Monday 16th NovemberNovember 16, 2009
I didn’t wake up until midday today, my body taking its chance to grab some rest. When I did wake the headache from last night’s bad wine kicked in. So suffice to say that today was less productive than yesterday. Today I listened to one of three new releases on a new label from New York named Copy For Your Records (yes it really is named that!) The CDr is by a trio named Delicate Sen, who are Billy Gomberg (synthesiser) Anne Guthrie (French Horn) and Richard Kamerman (motors, objects). Kamerman is also behind the label. The album does not appear to have a title, though perhaps it did at one time, as where a title should be on the sleeve there is a streak of Tipp-Ex, as if a title had been printed there and then erased. Maybe the group changed their minds after the printing was done, or maybe its a clever comment on the music. Either way someone needs to get some thinners for their Tipp-Ex.
The album contains one forty-or-so minute long track recorded somewhere called The Rebakery, which I am guessing is in a relatively noisy part of New York. I am guessing this because there is a very nice background hum on the recording, a muffled, distant sound probably coming from continuous traffic, or maybe its just an air con unit down the corridor. Either way, the gentle rumble, coupled with a slight hiss of mic gain provides an excellent bed for the music that the trio place on top of it. The piece uses a lot of space. Â Although silences are not left to run for any long period of time they are frequent, and the sounds we hear have a lot of room between them. Until the last few minutes it is rare that all three musicians make sounds at the same time, and quite often we just hear one of the trio with slight overlaps here and there. The overall style of the music reminds me of what we might have expected from the Off-Site space in Tokyo around the turn of the decade- quiet, disjointed, seemingly unconnected sounds appearing and then disappearing one after the other, while the hum of the city sits in the background.
The track was recorded in March this year, with Kamerman using his Unami-esque set-up of bits of broken motors and metallic sounding objects to create little bursts of chaotic rattling and drilling on a small scale. Gomberg keeps his synth to mainly low extended notes, sometimes allowing them to rise up in volume and fill the room, sometimes letting them flit past almost unnoticed. Guthrie’s horn works in a similar manner, shortish bursts of one note or brief little non-melodic excursions that seem to be repeated here and there, but all done very cleanly and precisely. For the most part, there is considerable restraint placed upon the playing, as if the stepping stone-like structure was decided in advance somehow, or developed through several playing sessions leading up to this one. After half an hour or so the music seems to pick up a very steady momentum and the silences give way to more extended sounds and repeating sounds that grow in intensity. Then everything but an odd little repeated gasp of synth cuts out, and this section of tiny squirts of sound continues for a while with what I take to be the noise of the city continuing. Twenty seconds from the end though this dull roar I like so much suddenly fades out, leaving just the synth for the last few seconds and causing me to wonder if it had perhaps not been part of the music rather than external sounds I was hearing all along.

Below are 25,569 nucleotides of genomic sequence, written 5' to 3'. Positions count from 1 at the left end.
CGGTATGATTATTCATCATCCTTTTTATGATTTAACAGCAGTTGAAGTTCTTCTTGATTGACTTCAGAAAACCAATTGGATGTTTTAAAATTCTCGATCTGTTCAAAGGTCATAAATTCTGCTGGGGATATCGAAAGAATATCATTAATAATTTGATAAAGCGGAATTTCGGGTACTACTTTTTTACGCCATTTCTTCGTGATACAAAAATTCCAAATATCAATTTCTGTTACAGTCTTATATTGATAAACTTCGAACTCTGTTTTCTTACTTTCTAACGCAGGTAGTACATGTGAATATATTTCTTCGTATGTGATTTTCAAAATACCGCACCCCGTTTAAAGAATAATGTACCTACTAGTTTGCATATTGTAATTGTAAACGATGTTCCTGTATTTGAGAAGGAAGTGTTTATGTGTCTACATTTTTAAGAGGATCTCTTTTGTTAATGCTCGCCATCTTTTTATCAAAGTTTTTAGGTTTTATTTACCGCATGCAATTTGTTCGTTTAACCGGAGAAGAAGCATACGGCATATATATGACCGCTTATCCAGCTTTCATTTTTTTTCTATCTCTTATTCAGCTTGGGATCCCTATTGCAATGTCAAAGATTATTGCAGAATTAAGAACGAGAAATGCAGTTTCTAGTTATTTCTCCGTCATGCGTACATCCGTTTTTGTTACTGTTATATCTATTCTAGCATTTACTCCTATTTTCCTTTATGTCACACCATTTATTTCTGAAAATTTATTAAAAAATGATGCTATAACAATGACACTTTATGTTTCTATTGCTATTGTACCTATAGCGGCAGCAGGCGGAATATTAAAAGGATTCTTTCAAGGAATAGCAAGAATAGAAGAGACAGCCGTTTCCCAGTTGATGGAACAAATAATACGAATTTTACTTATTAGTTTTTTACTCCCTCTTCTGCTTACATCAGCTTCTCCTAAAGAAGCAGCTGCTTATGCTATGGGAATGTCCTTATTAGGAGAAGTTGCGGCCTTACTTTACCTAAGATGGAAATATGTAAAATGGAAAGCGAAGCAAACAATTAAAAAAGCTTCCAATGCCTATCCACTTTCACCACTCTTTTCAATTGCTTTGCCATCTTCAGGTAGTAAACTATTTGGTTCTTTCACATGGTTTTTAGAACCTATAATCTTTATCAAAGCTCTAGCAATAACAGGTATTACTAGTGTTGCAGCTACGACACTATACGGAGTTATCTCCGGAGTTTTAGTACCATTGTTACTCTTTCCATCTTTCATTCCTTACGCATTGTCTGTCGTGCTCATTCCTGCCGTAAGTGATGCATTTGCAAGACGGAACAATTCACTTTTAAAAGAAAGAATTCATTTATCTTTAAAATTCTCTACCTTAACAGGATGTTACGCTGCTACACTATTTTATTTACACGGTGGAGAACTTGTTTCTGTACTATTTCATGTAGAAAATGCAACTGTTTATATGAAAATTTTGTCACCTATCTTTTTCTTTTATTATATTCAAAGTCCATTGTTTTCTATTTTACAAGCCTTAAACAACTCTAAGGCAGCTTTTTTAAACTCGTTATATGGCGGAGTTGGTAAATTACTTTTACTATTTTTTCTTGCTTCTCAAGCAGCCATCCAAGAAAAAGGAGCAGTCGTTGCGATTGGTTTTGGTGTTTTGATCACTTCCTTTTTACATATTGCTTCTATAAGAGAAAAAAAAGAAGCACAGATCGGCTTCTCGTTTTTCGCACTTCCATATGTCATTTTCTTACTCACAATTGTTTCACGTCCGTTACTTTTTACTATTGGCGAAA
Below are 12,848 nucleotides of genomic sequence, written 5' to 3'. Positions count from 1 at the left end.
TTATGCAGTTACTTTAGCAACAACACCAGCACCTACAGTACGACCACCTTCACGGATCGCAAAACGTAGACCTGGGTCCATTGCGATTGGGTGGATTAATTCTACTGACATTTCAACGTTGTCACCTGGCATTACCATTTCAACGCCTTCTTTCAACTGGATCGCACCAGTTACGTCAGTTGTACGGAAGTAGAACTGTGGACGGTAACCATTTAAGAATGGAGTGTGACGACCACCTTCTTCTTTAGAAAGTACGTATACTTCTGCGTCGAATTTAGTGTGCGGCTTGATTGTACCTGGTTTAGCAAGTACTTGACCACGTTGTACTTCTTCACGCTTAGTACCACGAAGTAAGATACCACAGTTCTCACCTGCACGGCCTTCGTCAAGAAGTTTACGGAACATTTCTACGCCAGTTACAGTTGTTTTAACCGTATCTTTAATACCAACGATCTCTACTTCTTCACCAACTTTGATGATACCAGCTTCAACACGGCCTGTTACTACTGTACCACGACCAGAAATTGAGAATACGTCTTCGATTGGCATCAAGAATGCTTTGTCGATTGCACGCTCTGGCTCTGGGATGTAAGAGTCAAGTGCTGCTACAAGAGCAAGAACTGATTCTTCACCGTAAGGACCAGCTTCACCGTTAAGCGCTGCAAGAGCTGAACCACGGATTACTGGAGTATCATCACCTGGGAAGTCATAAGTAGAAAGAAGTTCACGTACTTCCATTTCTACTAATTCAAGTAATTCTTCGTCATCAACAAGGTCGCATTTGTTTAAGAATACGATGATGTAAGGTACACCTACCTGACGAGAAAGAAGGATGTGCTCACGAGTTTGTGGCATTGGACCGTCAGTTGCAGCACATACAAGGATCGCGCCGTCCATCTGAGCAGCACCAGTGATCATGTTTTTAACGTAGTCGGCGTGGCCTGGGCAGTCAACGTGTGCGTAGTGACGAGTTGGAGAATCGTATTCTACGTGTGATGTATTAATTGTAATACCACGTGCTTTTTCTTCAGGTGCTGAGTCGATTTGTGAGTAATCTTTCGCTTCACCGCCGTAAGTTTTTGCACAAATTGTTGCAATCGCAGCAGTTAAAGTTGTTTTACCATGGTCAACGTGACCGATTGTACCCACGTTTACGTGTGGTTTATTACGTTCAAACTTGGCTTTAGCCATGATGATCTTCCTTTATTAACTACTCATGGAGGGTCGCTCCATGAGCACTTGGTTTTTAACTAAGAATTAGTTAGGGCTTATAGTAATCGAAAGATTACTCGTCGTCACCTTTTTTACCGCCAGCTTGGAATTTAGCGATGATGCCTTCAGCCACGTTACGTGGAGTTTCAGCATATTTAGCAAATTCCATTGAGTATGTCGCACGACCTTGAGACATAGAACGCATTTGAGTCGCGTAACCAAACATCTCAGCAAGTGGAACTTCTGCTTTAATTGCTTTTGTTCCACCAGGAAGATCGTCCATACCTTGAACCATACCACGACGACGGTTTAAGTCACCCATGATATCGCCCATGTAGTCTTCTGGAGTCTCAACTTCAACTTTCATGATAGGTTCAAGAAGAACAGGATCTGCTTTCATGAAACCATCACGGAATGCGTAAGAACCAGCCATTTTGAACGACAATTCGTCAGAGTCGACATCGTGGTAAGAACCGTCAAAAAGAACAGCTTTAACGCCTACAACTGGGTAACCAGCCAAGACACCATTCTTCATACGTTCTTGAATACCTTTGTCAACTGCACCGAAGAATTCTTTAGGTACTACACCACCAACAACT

This is a decent album, complete with a little bit of mystery. It won’t be everyone’s cup of tea but I like it. I suspect that if I had been in the room when it was recorded my understanding of the music and what I am hearing on this CDr would be different, whether for better or worse I’m not sure. As it is it is a nice piece of patient, angular improvisation that quite often sounds composed. It has an odd, edgy feel to it that I can’t quite explain, and the additional elements in the recording add to the curiosity value. Good stuff, and great sleeve design as well.
Tomorrow I am off to London, hopefully to attend the big Turner show at the Tate, but definitely to do to the 9! concert at the ICA, part of a larger evening of performances. Say hi if you are there.